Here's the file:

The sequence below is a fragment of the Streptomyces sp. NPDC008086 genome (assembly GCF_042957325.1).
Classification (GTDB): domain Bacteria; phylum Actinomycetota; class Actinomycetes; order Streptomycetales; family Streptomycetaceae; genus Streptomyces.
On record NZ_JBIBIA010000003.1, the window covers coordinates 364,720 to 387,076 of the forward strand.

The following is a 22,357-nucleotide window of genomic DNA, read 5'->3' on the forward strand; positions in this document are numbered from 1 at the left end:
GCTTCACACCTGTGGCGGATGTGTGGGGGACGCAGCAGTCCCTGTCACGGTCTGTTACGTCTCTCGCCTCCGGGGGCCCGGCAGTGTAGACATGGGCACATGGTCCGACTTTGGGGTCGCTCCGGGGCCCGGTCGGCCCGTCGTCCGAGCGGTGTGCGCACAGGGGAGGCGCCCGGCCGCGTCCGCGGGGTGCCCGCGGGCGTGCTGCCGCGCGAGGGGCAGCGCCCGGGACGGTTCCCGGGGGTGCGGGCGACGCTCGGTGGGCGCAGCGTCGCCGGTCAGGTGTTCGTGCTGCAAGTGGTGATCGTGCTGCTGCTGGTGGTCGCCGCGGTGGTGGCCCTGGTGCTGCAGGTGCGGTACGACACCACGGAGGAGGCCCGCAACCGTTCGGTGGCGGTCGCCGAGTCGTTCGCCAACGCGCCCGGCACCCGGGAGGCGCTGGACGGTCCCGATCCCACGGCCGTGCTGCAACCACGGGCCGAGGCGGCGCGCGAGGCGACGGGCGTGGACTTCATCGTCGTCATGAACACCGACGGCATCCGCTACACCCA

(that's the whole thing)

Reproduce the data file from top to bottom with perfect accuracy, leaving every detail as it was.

The sequence below is a fragment of the Streptomyces sp. NPDC008086 genome (assembly GCF_042957325.1).
Classification (GTDB): domain Bacteria; phylum Actinomycetota; class Actinomycetes; order Streptomycetales; family Streptomycetaceae; genus Streptomyces.
On record NZ_JBIBIA010000003.1, the window covers coordinates 364,720 to 387,076 of the forward strand.

The following is a 22,357-nucleotide window of genomic DNA, read 5'->3' on the forward strand; positions in this document are numbered from 1 at the left end:
GCTTCACACCTGTGGCGGATGTGTGGGGGACGCAGCAGTCCCTGTCACGGTCTGTTACGTCTCTCGCCTCCGGGGGCCCGGCAGTGTAGACATGGGCACATGGTCCGACTTTGGGGTCGCTCCGGGGCCCGGTCGGCCCGTCGTCCGAGCGGTGTGCGCACAGGGGAGGCGCCCGGCCGCGTCCGCGGGGTGCCCGCGGGCGTGCTGCCGCGCGAGGGGCAGCGCCCGGGACGGTTCCCGGGGGTGCGGGCGACGCTCGGTGGGCGCAGCGTCGCCGGTCAGGTGTTCGTGCTGCAAGTGGTGATCGTGCTGCTGCTGGTGGTCGCCGCGGTGGTGGCCCTGGTGCTGCAGGTGCGGTACGACACCACGGAGGAGGCCCGCAACCGTTCGGTGGCGGTCGCCGAGTCGTTCGCCAACGCGCCCGGCACCCGGGAGGCGCTGGACGGTCCCGATCCCACGGCCGTGCTGCAACCACGGGCCGAGGCGGCGCGCGAGGCGACGGGCGTGGACTTCATCGTCGTCATGAACACCGACGGCATCCGCTACACCCA